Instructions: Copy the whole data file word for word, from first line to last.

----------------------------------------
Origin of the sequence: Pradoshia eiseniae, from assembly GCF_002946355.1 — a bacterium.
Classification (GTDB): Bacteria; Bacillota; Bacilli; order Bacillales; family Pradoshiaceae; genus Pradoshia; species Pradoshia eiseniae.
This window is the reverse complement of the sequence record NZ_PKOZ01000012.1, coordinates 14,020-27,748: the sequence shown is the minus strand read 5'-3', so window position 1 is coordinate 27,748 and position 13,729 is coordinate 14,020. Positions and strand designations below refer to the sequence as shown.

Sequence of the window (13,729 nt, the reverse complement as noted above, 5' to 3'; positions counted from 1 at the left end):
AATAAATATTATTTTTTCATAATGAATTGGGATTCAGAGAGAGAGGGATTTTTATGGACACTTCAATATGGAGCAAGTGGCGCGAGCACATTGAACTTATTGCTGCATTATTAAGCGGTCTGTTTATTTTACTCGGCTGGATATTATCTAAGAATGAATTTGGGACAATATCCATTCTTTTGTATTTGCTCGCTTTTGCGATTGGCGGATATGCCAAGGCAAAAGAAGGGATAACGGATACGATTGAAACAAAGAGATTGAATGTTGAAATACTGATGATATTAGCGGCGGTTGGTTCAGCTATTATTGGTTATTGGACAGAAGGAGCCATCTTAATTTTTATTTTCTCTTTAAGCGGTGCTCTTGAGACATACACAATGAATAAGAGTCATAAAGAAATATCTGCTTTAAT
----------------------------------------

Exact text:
Origin of the sequence: Pradoshia eiseniae, from assembly GCF_002946355.1 — a bacterium.
Classification (GTDB): Bacteria; Bacillota; Bacilli; order Bacillales; family Pradoshiaceae; genus Pradoshia; species Pradoshia eiseniae.
This window is the reverse complement of the sequence record NZ_PKOZ01000012.1, coordinates 14,020-27,748: the sequence shown is the minus strand read 5'-3', so window position 1 is coordinate 27,748 and position 13,729 is coordinate 14,020. Positions and strand designations below refer to the sequence as shown.

Sequence of the window (13,729 nt, the reverse complement as noted above, 5' to 3'; positions counted from 1 at the left end):
AATAAATATTATTTTTTCATAATGAATTGGGATTCAGAGAGAGAGGGATTTTTATGGACACTTCAATATGGAGCAAGTGGCGCGAGCACATTGAACTTATTGCTGCATTATTAAGCGGTCTGTTTATTTTACTCGGCTGGATATTATCTAAGAATGAATTTGGGACAATATCCATTCTTTTGTATTTGCTCGCTTTTGCGATTGGCGGATATGCCAAGGCAAAAGAAGGGATAACGGATACGATTGAAACAAAGAGATTGAATGTTGAAATACTGATGATATTAGCGGCGGTTGGTTCAGCTATTATTGGTTATTGGACAGAAGGAGCCATCTTAATTTTTATTTTCTCTTTAAGCGGTGCTCTTGAGACATACACAATGAATAAGAGTCATAAAGAAATATCTGCTTTAAT